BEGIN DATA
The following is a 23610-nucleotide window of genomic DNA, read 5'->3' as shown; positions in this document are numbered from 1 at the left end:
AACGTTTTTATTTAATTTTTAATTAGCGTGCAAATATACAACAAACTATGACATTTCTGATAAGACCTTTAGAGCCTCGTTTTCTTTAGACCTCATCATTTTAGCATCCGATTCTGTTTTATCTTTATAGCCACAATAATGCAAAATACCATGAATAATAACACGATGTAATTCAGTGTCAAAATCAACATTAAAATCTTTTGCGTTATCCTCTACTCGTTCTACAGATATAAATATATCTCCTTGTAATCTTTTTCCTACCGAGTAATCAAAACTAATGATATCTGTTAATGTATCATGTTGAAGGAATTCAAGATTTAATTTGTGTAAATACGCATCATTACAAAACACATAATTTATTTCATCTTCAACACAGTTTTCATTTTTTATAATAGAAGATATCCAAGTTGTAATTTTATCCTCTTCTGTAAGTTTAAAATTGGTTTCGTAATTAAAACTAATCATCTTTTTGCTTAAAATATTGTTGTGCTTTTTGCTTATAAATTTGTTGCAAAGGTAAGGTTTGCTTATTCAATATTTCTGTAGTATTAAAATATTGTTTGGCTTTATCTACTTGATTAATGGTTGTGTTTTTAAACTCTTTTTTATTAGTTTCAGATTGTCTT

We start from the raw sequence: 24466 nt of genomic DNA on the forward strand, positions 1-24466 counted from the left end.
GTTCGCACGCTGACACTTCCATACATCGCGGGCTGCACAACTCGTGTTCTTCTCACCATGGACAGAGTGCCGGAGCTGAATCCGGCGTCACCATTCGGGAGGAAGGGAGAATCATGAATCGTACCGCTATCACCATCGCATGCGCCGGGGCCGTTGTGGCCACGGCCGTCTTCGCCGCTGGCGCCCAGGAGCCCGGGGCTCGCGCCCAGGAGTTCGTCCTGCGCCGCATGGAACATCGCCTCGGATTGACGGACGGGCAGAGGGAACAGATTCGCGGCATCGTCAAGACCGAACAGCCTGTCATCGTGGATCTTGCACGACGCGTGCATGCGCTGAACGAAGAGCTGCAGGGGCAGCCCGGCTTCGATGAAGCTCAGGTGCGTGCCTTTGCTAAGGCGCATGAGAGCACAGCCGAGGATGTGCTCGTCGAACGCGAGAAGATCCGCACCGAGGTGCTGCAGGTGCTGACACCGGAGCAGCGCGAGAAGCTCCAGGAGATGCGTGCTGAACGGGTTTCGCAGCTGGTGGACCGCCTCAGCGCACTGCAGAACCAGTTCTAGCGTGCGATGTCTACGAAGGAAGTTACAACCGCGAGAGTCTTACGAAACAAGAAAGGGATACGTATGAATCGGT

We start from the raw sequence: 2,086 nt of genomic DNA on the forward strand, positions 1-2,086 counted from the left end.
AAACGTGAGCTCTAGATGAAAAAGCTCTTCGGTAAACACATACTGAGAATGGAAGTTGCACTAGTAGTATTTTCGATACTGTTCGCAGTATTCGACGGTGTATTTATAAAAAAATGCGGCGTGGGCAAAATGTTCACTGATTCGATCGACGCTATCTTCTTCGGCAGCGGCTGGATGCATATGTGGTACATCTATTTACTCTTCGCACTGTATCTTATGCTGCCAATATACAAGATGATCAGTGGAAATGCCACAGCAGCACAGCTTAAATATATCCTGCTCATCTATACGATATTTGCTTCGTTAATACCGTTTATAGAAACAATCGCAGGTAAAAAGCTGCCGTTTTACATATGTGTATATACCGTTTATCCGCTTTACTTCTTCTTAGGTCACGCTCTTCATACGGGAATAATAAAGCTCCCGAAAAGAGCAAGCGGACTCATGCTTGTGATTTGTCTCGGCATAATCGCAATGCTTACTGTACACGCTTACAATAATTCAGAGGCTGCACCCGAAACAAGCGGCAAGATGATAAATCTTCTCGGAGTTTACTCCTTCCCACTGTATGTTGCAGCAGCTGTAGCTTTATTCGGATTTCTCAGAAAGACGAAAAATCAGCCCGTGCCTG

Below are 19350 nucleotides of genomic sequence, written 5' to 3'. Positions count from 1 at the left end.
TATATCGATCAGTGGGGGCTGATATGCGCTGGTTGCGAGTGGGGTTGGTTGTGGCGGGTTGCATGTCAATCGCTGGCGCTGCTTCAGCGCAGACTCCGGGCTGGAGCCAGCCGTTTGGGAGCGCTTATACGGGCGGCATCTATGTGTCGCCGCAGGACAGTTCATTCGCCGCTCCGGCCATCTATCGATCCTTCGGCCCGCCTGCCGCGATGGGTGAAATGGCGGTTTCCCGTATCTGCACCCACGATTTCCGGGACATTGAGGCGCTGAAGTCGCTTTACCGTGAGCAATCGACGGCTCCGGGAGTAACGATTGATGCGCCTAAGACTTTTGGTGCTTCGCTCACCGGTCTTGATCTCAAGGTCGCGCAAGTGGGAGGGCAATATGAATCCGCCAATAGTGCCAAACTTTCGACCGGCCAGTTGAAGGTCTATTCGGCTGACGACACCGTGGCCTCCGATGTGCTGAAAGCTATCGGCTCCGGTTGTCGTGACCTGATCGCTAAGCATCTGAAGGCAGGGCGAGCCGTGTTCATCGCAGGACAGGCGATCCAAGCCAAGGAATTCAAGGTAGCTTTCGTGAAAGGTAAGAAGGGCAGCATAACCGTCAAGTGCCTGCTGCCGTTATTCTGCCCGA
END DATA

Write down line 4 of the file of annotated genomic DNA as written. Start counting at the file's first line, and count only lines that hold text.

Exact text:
GTTCGCACGCTGACACTTCCATACATCGCGGGCTGCACAACTCGTGTTCTTCTCACCATGGACAGAGTGCCGGAGCTGAATCCGGCGTCACCATTCGGGAGGAAGGGAGAATCATGAATCGTACCGCTATCACCATCGCATGCGCCGGGGCCGTTGTGGCCACGGCCGTCTTCGCCGCTGGCGCCCAGGAGCCCGGGGCTCGCGCCCAGGAGTTCGTCCTGCGCCGCATGGAACATCGCCTCGGATTGACGGACGGGCAGAGGGAACAGATTCGCGGCATCGTCAAGACCGAACAGCCTGTCATCGTGGATCTTGCACGACGCGTGCATGCGCTGAACGAAGAGCTGCAGGGGCAGCCCGGCTTCGATGAAGCTCAGGTGCGTGCCTTTGCTAAGGCGCATGAGAGCACAGCCGAGGATGTGCTCGTCGAACGCGAGAAGATCCGCACCGAGGTGCTGCAGGTGCTGACACCGGAGCAGCGCGAGAAGCTCCAGGAGATGCGTGCTGAACGGGTTTCGCAGCTGGTGGACCGCCTCAGCGCACTGCAGAACCAGTTCTAGCGTGCGATGTCTACGAAGGAAGTTACAACCGCGAGAGTCTTACGAAACAAGAAAGGGATACGTATGAATCGGT